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New American hedge funds attract $17.4bn in 2010, up 17% from inflows to new funds in 2009

Tuesday, February 01, 2011
Opalesque Industry Update - The environment for hedge fund launches improved markedly in 2010 after a dismal 2009. At least 59 new funds with more than $50 million in assets under management were launched last year, garnering $17.4 billion, according to the latest survey of hedge fund start-ups in AR magazine.

That’s a 17% gain over 2009, when the 53 funds that began trading garnered $14.89 billion, an all-time low for the survey in terms of both assets and fund launches, according to the AR New Funds Survey, published in the February issue of AR. The complete ranking and commentary can be viewed here.

The biggest launches came from established players or groups that already had assets under management.

Bridgewater Associates formed the largest new vehicle with Bridgewater Pure Alpha Major Markets Trading fund, which incorporates the most liquid portions of its high-performing flagship, Bridgewater Pure Alpha. The new trading vehicle was not marketed to new investors but instead was created for clients with gains from the flagship fund that could not be reinvested in that fund.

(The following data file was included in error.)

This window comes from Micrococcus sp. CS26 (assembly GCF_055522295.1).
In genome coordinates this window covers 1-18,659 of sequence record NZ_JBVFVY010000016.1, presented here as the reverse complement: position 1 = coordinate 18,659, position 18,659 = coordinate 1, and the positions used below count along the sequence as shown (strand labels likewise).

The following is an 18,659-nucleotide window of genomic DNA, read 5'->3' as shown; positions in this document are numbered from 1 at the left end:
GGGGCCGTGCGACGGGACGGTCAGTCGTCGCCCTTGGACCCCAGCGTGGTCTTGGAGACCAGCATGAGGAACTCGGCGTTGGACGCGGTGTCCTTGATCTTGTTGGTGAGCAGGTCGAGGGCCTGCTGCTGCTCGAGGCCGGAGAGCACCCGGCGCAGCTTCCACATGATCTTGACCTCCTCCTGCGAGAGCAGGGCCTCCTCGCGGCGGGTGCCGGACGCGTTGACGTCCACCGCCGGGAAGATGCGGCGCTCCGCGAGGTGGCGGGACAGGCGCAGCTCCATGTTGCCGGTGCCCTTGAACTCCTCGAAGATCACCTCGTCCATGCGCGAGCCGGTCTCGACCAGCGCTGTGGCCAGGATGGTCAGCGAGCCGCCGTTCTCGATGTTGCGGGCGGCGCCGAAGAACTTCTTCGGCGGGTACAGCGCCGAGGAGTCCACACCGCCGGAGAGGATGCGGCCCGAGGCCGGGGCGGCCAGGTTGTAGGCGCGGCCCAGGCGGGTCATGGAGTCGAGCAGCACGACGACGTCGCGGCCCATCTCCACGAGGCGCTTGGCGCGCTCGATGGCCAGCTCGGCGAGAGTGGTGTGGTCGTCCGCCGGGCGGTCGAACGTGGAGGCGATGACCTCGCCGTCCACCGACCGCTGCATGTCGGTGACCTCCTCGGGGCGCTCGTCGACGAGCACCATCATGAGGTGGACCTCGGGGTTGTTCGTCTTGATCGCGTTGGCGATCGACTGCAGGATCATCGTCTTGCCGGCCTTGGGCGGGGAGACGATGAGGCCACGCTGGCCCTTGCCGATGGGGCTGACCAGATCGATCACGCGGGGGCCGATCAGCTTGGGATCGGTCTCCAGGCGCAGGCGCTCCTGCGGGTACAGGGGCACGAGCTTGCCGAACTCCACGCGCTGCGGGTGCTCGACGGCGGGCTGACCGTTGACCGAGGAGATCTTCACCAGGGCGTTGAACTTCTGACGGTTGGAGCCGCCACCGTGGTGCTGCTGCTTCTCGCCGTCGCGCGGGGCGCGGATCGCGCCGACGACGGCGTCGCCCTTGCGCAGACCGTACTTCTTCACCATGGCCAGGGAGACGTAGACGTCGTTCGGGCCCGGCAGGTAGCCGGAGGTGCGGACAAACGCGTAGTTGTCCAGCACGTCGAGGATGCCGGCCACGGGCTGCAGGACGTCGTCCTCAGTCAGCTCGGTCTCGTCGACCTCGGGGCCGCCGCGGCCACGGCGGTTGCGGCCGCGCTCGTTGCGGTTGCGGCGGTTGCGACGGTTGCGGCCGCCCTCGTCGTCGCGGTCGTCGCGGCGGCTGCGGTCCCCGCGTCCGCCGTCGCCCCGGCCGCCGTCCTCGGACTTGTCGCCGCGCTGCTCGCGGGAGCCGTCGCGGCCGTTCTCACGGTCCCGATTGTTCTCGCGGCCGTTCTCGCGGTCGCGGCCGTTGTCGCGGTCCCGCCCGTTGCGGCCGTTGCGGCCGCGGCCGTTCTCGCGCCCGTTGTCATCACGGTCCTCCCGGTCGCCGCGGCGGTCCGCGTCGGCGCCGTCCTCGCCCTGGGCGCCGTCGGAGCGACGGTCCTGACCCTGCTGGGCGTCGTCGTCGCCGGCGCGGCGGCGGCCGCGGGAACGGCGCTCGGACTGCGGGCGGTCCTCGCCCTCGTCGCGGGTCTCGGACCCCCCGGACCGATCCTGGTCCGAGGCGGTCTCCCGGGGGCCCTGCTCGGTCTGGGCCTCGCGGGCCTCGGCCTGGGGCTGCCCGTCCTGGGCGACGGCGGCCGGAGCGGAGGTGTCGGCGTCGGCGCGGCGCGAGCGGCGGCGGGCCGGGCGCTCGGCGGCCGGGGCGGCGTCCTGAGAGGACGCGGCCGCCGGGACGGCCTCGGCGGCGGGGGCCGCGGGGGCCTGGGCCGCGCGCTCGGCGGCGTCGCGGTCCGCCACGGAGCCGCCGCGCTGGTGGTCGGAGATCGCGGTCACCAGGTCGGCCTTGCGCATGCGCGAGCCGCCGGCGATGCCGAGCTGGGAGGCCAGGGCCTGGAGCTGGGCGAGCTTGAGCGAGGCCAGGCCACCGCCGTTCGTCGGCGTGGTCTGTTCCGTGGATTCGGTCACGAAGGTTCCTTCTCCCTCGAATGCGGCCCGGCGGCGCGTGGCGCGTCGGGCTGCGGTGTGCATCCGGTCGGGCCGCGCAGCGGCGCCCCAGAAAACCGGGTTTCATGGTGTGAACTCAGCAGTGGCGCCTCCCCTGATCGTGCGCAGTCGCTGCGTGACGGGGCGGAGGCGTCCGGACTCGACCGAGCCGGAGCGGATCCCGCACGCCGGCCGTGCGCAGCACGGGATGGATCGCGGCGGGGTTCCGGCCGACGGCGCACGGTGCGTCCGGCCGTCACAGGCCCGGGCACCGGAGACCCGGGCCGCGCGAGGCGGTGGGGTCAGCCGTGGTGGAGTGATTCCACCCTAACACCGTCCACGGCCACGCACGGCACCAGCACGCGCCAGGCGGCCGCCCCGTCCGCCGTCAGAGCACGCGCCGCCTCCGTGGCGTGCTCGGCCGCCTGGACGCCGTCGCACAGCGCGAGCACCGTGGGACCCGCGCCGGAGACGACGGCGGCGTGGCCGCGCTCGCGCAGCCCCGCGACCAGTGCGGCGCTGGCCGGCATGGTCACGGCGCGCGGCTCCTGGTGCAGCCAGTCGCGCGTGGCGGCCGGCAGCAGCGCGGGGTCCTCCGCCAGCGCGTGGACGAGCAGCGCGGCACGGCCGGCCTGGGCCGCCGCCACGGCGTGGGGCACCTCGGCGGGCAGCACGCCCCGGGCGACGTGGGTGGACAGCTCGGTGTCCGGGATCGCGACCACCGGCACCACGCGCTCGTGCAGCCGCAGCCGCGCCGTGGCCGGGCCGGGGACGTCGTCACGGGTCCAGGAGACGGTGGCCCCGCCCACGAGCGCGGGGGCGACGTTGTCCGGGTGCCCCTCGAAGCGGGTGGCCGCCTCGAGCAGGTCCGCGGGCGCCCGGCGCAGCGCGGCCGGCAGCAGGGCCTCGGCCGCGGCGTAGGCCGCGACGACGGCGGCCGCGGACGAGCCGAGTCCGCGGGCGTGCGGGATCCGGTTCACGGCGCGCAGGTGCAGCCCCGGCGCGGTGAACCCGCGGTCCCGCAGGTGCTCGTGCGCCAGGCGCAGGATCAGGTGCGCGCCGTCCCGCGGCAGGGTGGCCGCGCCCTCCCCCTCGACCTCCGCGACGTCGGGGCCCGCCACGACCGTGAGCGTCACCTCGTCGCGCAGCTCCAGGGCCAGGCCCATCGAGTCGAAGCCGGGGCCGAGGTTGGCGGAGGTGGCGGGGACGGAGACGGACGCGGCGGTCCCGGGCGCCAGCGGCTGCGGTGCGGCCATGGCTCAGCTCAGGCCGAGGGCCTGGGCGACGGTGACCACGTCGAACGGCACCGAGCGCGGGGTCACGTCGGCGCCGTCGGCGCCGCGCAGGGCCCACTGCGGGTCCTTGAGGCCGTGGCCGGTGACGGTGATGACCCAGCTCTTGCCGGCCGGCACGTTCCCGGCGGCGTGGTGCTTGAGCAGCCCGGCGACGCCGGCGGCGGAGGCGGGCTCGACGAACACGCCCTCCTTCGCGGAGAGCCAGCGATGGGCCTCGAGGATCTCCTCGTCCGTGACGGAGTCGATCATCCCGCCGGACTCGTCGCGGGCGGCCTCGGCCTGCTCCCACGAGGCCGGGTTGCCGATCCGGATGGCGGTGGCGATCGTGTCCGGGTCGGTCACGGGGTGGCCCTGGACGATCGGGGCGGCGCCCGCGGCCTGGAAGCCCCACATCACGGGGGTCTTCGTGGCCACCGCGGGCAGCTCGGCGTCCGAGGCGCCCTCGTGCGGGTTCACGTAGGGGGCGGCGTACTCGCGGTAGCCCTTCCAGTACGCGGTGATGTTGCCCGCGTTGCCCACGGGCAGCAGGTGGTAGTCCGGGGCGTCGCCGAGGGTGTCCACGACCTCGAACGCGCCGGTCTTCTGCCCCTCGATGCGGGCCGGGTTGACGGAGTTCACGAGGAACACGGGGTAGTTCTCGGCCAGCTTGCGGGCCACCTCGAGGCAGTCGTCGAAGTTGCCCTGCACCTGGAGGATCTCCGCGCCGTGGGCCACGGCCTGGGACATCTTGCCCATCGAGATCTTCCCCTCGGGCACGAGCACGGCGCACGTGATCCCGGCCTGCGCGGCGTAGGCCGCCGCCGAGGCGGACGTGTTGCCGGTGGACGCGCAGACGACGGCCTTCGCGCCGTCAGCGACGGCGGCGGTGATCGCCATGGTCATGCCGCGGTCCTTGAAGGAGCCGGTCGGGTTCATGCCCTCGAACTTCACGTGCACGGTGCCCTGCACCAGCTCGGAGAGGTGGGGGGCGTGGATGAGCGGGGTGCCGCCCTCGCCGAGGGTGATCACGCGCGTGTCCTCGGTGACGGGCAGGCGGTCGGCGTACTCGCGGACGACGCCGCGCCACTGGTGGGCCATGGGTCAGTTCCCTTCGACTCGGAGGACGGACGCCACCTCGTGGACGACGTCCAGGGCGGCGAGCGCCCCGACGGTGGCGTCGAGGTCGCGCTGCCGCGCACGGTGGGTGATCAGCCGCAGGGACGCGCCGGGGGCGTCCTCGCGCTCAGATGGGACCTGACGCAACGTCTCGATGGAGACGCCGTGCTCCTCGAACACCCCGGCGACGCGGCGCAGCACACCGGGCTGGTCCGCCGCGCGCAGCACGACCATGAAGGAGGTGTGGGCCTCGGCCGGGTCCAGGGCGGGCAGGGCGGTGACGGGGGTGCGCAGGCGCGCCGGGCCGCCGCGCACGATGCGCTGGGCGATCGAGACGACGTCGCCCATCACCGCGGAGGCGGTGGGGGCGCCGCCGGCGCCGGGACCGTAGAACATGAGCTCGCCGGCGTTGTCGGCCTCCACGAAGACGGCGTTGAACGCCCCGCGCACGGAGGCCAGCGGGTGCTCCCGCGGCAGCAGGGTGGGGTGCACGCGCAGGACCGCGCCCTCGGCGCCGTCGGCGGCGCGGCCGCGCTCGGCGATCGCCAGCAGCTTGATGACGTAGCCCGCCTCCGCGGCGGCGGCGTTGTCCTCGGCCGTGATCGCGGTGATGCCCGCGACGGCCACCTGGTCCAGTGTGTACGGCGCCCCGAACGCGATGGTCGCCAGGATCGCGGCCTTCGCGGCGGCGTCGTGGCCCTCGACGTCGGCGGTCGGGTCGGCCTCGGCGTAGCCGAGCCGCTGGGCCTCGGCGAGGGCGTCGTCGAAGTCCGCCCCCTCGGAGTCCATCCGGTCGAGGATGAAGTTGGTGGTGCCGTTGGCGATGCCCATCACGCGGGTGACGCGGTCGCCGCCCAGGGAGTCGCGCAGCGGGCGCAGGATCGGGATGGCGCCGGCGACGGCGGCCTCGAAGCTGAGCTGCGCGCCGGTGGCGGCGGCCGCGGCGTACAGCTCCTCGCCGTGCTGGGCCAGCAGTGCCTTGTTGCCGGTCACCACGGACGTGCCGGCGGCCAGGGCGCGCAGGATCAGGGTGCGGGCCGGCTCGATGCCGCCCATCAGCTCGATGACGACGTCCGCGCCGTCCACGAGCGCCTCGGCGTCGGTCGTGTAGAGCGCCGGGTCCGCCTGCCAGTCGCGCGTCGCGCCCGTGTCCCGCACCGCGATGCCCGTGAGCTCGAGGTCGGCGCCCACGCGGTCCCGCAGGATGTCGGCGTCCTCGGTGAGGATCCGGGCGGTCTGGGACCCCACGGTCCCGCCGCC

The other two funds launched last year that now manage more than $1 billion came from proprietary desks at investment banks. Overland Advisors, the spin-off of a proprietary trading group at Wells Fargo, raised $2.2 billion in assets. The multistrategy relative-value firm is headed by Derek Dunn and Gordy Holterman.

Andrew Hall, the former Citigroup star energy trader whose proposed $100 million bonus last year came under public scrutiny, attracted $1.5 billion for his Astenbeck Commodities Fund II.

Michelle Celarier, editor of AR, said, “New fund launches increased at a healthy rate last year, though 2010’s total is well shy of the $23.17 billion reached in 2008 and less than half of the record $40 billion amassed in 2004. Our survey indicates that investors remain skittish about backing brand-new managers, and raising money is still far more challenging that it was before 2008.”

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